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url 2016-02-29 21:04
What are the best children's fantasy book series?

Sabriel

 

Earthsea

 

Coming to the end of a great fantasy sequence can be a devastating moment. You’ve lived with those characters for so long; you’ve walked in their footsteps, shared their hopes and fears, and stood by them through heartbreak, happiness and as they have faced their greatest challenges. It’s no surprise that re-reading those books where you are taken to somewhere completely different is very popular.

 

Read more here.

Source: www.theguardian.com/childrens-books-site/2016/feb/29/best-childrens-fantasy-book-series
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review 2015-12-22 15:59
The Princess and the Pony by Kate Beaton
The Princess and the Pony - Kate Beaton

A farting pony, a racially and culturally diverse cast, a mixed race main character as a young princess with a desire to be a champion warrior only for her birthday, instead of a warhorse, she receives an adorable little pony. Sounds good so far.

 

Despite the positive female 'girl power' role model whose parents represent mine exactly with a black mother and white father, the cute illustrations (including a veiled warrior woman), the story didn't sit right with me. Yes, the fierce warriors being able to show their soft, cuddly sides at the appearance of the micro pony was nice and all, it just wasn't heartwarming or logical. Pinecone realising her puny pony had value when the warriors paid more attention to the supposedly adorable four-legged creature than her was a little sad.

 

Generally speaking, picture books don't usually confuse me. The time and place <em>The Princess and the Pony</em> is set is vague. Pinecone is holding a Viking helmet aloft on the first pages, followed by warriors of different times and places including a strongwoman (as opposed to a strongman), a falconer-ess from the Mongolian Eurasian Steppe and a one-eyed Robin Hood. Pinecone's home looks to be some kind of castle with wood beams and animal heads mounted on the walls. Then, at the champion competition, the warriors are in ancient garb while the spectators watching this mass brawl are all in modern clothing clutching foam fingers and popcorn. So this was a Rennaissance fayre and Pinecone isn't really a princess and her parents are in permanent fancy dress? Confused.

 

As for the brawl the spectators are watching, it was obviously too dangerous and rambunctious for Pinecone to join in with her … spitballs. Yes, you read that right, spitballs. In a fight with adults.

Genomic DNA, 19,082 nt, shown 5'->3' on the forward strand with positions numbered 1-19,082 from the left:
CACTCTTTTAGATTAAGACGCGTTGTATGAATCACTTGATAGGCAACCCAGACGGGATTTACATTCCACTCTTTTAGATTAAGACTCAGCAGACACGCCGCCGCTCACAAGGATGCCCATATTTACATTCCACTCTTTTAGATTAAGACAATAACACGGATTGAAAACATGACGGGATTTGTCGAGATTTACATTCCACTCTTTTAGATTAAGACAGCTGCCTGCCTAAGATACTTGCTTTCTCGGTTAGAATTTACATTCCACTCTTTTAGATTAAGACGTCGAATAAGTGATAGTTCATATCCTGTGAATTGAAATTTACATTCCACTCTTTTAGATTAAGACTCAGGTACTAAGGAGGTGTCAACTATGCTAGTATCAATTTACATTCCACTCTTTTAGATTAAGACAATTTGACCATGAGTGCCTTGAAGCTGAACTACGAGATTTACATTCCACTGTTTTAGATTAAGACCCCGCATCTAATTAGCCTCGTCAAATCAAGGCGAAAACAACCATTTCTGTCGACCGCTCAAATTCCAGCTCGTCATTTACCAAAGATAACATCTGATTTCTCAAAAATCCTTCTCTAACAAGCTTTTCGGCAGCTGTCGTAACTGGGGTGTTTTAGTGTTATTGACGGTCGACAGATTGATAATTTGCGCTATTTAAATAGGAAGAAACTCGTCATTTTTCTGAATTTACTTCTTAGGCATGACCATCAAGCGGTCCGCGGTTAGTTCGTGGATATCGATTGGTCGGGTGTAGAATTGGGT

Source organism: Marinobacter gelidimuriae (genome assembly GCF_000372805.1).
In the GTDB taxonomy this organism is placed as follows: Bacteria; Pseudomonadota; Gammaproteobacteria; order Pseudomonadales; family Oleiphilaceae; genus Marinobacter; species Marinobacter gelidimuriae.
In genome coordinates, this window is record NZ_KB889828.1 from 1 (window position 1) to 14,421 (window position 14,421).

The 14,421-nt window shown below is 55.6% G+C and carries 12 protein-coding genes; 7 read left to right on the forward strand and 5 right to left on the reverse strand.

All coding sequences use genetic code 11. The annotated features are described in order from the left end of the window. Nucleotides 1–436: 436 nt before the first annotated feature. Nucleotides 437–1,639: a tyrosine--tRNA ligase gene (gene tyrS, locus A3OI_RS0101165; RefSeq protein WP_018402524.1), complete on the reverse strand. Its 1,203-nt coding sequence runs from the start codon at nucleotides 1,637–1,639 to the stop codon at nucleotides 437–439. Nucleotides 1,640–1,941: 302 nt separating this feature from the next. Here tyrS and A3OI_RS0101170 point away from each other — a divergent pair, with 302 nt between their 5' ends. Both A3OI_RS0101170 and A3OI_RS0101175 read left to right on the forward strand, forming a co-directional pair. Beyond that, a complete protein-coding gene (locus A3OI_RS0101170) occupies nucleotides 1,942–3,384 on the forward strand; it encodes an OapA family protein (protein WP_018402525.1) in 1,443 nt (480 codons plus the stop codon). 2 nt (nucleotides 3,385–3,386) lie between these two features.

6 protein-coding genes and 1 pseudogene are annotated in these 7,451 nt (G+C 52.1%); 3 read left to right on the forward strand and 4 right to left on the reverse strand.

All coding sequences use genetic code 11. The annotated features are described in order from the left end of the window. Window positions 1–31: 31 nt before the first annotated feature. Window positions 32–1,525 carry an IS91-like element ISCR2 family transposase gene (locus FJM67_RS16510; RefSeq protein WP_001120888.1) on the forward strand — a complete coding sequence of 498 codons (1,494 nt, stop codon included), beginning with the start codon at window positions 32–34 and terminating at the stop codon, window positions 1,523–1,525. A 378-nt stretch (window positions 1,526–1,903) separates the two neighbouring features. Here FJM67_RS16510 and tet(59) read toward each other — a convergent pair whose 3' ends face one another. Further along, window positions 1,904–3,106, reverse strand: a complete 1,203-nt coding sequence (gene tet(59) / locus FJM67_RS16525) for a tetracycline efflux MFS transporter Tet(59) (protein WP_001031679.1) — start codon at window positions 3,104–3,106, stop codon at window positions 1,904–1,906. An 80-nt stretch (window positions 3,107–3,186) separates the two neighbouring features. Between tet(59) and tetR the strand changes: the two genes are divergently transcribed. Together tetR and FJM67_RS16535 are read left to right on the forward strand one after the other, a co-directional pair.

I appreciated the diversity, the feminist edge and the illustrations.

Source: literaryames.wordpress.com/2015/12/22/princess-pony-kate-beaton
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url 2015-10-15 17:07
Global Kids Connect Conference: Dec. 2, 2015

Publishers Weekly and the Bologna Children’s Book Fair present “Global Kids Connect” – a one of a kind event featuring the world's leading children's book publishing professionals providing the latest information and best strategies to buy and sell content, understand reader behavior in territories worldwide, and engage audiences on a global scale.

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review 2015-08-20 21:29
Hug Me by Simona Ciraolo
Hug Me - Simona Ciraolo

‘They didn’t notice that all he wanted was a hug.’

A textured tactile cover and adorable pencil illustrations, but an anticlimactic ending ruined what I thought would be a resolution full of love and affection from the power of a simple hug.

 

Black sheep Felipe, the unloved and unwanted prickly cactus, is apt to harm anything he comes into contact with which limits the possibilities of who or what he can hug. Finally hugging a random crying rock just wasn’t as heartfelt or as meaningful as I was expecting.

 

A better, more emotional ending would’ve earned Hug Me a higher rating.

Source: literaryames.wordpress.com/2015/08/20/hug-me-simona-ciraolo
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review 2015-08-19 23:40
Green Eggs and Ham by Dr. Seuss
Green Eggs and Ham: Green Back Book (Dr Seuss - Green Back Book) - Dr. Seuss,Theodor Seuss Geisel

Reading Green Eggs and Ham to stubborn children is definitely a preferred alternative to torture. Introducing new foods to the very young can be a gruelling task, for parent and child alike. Seuss teaches that ‘new’ doesn’t automatically mean you’ll hate it. In that respect it kind of reminds me of The Croods with the ‘Anything new is bad’ ethos also being turned on its head.

 

Confession: this is my first Seuss. Yes, I went through my childhood without laying hands on single copy of the millions of Seuss books sold worldwide. At least give me points for reading one now. I can certainly see why he’s much loved. His delighful combination of the three Rs of poetry – rhythm, rhyme and repetition – are rather pleasing to the ear.

Source: literaryames.wordpress.com/2015/08/19/green-eggs-ham-seuss
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